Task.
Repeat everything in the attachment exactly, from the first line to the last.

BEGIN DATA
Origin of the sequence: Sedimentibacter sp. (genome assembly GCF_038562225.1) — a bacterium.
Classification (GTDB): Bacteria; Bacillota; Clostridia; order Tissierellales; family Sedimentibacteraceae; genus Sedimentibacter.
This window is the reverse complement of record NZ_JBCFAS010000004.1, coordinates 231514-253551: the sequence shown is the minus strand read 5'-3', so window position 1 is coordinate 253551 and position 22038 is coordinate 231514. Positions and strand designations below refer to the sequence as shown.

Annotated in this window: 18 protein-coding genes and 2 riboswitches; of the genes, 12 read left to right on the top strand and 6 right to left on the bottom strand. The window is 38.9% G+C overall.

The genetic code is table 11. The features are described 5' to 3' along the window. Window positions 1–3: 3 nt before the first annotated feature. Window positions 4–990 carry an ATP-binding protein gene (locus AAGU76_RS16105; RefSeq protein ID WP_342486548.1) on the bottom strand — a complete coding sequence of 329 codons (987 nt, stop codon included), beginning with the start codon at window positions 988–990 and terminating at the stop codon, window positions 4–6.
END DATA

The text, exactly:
Origin of the sequence: Sedimentibacter sp. (genome assembly GCF_038562225.1) — a bacterium.
Classification (GTDB): Bacteria; Bacillota; Clostridia; order Tissierellales; family Sedimentibacteraceae; genus Sedimentibacter.
This window is the reverse complement of record NZ_JBCFAS010000004.1, coordinates 231514-253551: the sequence shown is the minus strand read 5'-3', so window position 1 is coordinate 253551 and position 22038 is coordinate 231514. Positions and strand designations below refer to the sequence as shown.

Annotated in this window: 18 protein-coding genes and 2 riboswitches; of the genes, 12 read left to right on the top strand and 6 right to left on the bottom strand. The window is 38.9% G+C overall.

The genetic code is table 11. The features are described 5' to 3' along the window. Window positions 1–3: 3 nt before the first annotated feature. Window positions 4–990 carry an ATP-binding protein gene (locus AAGU76_RS16105; RefSeq protein ID WP_342486548.1) on the bottom strand — a complete coding sequence of 329 codons (987 nt, stop codon included), beginning with the start codon at window positions 988–990 and terminating at the stop codon, window positions 4–6.